Another disadvantage of untreated parboiled rice lies in the fact that the parboiling process extends the required cooking time. Thus, whereas ordinary milled rice may require cooking for 15 minutes, the same rice, if parboiled, must be cooked for about minutes to make it edible. This characteristic of parboiled rice is believed to be due to the fact that ordinary rice has a rather loose starch structure while'parboiling tends to cause a tight starch structure.

One of the main objects of the present invention is the reduction of the cooking time of parboiled rice. By the present invention the necessary cooking time is reduced far below that now required for ordinary rice.

The present invention therefore contemplates the inclusion of all advantages of parboiling and the elimination of its disadvantages. It is important to note in this connection that parboiling results in the incorporation of certain desirable elements from the bran of the rice paddy which, by conventional milling processes, are entirely removed with the bran. It will be understood, of course, that parboiling is accomplished while the endosperm is still protected by the hull and no physical injury to the endosperm results from the parboiling step. 0n the contrary, as pointed out above, breakage of the rice kernels during the milling process is reduced by the previous parboiling step, thus enhancing the value of the yield.-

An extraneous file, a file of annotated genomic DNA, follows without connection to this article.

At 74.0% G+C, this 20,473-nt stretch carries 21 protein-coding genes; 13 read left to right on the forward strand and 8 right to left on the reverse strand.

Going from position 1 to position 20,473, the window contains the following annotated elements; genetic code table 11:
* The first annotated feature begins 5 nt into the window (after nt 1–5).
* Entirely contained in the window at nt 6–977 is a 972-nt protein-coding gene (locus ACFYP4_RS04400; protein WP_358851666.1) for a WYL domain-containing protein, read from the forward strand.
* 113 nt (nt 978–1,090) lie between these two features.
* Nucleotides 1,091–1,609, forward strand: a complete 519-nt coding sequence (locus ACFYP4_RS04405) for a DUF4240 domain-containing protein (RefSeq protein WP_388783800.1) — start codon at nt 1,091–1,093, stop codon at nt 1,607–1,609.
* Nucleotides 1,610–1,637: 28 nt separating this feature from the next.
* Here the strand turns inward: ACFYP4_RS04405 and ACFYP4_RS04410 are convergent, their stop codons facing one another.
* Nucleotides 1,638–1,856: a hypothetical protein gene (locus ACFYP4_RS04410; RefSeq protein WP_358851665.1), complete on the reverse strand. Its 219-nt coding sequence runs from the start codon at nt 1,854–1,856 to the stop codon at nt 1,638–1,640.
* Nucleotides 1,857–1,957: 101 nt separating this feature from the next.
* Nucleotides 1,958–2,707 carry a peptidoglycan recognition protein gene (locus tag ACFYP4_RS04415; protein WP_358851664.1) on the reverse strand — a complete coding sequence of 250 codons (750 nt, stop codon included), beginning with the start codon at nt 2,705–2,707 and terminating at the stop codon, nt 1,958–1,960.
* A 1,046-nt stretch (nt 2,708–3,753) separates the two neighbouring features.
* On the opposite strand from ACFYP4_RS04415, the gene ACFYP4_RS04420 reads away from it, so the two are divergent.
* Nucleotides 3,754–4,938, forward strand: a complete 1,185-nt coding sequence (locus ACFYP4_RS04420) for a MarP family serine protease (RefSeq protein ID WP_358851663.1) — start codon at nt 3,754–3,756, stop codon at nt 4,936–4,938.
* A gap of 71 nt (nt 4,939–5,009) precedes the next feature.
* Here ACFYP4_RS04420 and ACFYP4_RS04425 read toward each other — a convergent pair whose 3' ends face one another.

Bythe present invention, milled parboiled rice is heated in a dry condition and after the rice has reached its normal moisture content of about 14%. Such heating has the efiect of accelerating the breakdown of the starch structure of the rice which is started by the parboiling step.

There are several dilferent ways in which the dry heating step may be performed. One procedure which has been employed successfully is to circulate rapidly moving hot air around the rice kernels at a temperature of from 300 to 500- F. If the exposure of the rice to the hot air at the above temperature is continued for a period of from 30 to 60 seconds, it has been found that the resultant product may be completely cooked in a minute or less. It is interesting to note that if this dry heating step is performed on ordinary rice which has not been parboiled, no change in the rice is apparent and no reduction in the subsequent cooking time -is eifected.